Long Shot Review


9.5 / 10


Seth Rogen as Fred Flarsky

Charlize Theron as Charlotte Field

O’Shea Jackson Jr. as Lance

June Diane Raphael as Maggie Millikin

Ravi Patel as Tom

Andy Serkis as Parker Wembley

Alexander Skarsgård as James Stewart

Bob Odenkirk as President Chambers

Lisa Kudrow as Katherine

Directed by Jonathan Levine

Long Shot Review:

After years of delivering crowd-pleasing schlock, the romantic comedy genre is seeing something of a revival thanks to unique and fresh takes on its well-worn formula, and Long Shot might be one of the prime examples of this resurrection. It does hit on a lot of rom-com tropes and is certainly predictable to a point, but what helps this film stand out is the way the characters develop over the film, the super believable and surprising chemistry stars Seth Rogen and Charlize Theron display on screen and its easy balance of pure raunch and genuine touching emotion.

In a plot point seemingly ripped from too many headlines in the media today, the story follows political journalist Fred Flarsky (Rogen) as he quits his job due to his independent publication being bought out by Parker Wembley (Serkis) and his media conglomerate empire. As part of a plan to help cheer him back up, Fred is taken by his best friend Lance (Jackson Jr.) to a party in the richer part of New York, where he is reunited with his teenage babysitter and love interest Charlotte Field (Theron), who is now the Secretary of State. Field, who learns that the President (Bob Odenkirk) will not be running for a second term, is planning a presidential campaign in 2020 and decides to hire Fred to help punch up her speeches and boost her humor numbers in the polls. As he gets to know who she’s become and remind her of who she was, the two develop a bond that may seem natural for them, but could prove problematic for her campaign.

For those familiar with the genre, some of the plot may sound all too similar to the 1990 classic Pretty Woman, but the reality is that this film sets itself apart in all of the best ways because, unlike the Julia Roberts-starring hit, this film doesn’t try to have one character change for their betterment, but rather both. In travelling the world and experiencing the other cultures, the political power plays and even a secret from his best friend, very liberal Fred comes to understand one must always look at the other side and the bigger picture if they are to be taken seriously in life. In working with Fred and being reminded of her drive in her teenage days running for student council and facing numerous hurdles during her attempt at getting approval for an environmental treaty, Charlotte also comes to realize she shouldn’t be forced to sacrifice her morals to get further in life.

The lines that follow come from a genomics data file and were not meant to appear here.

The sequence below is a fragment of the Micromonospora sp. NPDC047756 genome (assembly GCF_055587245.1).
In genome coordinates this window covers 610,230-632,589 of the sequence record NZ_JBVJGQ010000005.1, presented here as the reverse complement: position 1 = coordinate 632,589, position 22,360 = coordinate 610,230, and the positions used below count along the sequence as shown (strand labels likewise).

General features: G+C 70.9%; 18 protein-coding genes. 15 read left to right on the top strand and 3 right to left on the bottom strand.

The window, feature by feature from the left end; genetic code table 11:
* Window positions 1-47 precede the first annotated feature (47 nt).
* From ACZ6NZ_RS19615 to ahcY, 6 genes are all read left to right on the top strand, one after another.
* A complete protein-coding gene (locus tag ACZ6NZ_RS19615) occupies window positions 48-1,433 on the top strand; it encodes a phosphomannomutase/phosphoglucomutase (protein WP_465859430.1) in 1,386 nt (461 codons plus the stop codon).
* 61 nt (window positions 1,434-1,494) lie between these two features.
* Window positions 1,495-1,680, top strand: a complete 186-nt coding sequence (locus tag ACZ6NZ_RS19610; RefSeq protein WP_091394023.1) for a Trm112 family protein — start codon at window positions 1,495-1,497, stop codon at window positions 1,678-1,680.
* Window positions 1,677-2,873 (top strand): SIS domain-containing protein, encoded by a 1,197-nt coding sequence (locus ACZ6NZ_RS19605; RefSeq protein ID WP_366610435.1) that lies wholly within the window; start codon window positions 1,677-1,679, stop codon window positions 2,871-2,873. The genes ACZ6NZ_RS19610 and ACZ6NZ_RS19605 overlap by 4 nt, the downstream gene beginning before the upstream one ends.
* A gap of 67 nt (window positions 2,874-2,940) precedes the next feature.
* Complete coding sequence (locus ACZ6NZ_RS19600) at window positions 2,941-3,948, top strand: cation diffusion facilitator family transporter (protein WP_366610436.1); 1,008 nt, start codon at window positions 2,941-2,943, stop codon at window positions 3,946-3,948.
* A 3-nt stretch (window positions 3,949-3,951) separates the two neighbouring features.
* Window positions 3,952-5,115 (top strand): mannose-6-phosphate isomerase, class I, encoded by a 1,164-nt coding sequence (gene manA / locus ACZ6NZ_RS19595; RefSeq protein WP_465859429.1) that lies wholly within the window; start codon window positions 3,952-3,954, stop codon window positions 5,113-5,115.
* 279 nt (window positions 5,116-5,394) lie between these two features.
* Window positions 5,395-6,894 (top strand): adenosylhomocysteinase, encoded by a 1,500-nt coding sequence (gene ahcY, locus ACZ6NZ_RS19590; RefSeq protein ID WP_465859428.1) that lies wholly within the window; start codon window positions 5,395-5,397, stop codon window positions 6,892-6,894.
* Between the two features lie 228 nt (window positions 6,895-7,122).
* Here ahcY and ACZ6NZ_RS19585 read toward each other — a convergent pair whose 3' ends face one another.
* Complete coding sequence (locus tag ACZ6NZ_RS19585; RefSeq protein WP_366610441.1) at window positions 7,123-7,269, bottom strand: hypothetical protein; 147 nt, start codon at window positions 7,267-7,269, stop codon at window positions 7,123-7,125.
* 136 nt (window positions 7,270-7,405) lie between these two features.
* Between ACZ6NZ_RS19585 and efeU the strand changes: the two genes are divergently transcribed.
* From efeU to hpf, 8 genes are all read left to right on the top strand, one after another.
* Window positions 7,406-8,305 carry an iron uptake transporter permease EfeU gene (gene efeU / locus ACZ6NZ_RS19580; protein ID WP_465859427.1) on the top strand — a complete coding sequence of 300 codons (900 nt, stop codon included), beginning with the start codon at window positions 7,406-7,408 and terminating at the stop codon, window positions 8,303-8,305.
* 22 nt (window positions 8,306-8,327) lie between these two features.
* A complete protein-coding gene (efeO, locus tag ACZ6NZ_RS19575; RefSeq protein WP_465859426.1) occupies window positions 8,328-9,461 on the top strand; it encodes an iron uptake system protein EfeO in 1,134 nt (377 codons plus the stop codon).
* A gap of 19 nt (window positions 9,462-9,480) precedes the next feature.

In addition to the well-developed “be yourself” theme, the love story that evolves between Fred and Charlotte proves to be a rich and compelling one to watch. Taking what is initially an oddball romance and forming into a sweet and touching reminder that no matter the cosmetic differences between two people, everyone is deserving of love. But what could be a simple romantic story is further elevated by finding a way to blend its more sentimental stuff with all of the raunchy and occasionally gross-out humor that has made Rogen a fan-favorite star. From falling face-flat down a flight of stairs to bringing drugs into the White House to an embarrassing story from his childhood, Rogen taps into the quality that has served him well over the years in hilarious fashion, but he’s also helped by a downright brilliant performance from Theron that shows wonderful comedic timing on the typically dramatic actress’ part.

In addition to Theron and Rogen, the film is carried by the key supporting performance from Jackson Jr., breakout star of the 2015 music biopic Straight Outta Compton. As his character does in every scene, Jackson Jr. explodes on camera and eats up every bit of dialogue, drawing in the audience’s attention even when the focus is supposed to be on someone else.

The film’s only real problems lie in its occasional genre tropes and its too-on-the-nose jabs at many of today’s unfortunate trending topics, including Fox News, President Donald Trump and the Time’s Up movement. Odenkirk’s President Chambers, a TV-star-turned President, is an obvious satire on the nation’s current commander-in-chief that just doesn’t take full advantage of our current situation, highlighting his lesser qualities as a man seeking stardom and money in a way that feels similar to every other spoof and satire on Trump in recent media. The constant cuts to a fake news channel featuring comedians Kurt Braunohler, Paul Scheer and Claudia O’Doherty portraying news anchors attempts to be a clever stab at the conservative news network, but aside from one key joke surrounding a few Hollywood elites known for their recent outing from filmmaking, every bit surrounding their opinions on female politicians doesn’t even feel like a joke but more like copy and pasted dialogue from transcripts of network’s series.

Overall, Long Shot will surprise modern audiences as it blends its raunchier humor, occasionally biting satire and touching love story with intimate direction from frequent Rogen collaborator Jonathan Levine, stellar chemistry between its leads and a phenomenal supporting turn from Jackson Jr, resulting in a rom-com masterpiece that should be remembered as this generation’s Pretty Woman.

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The post Long Shot Review appeared first on ComingSoon.net.


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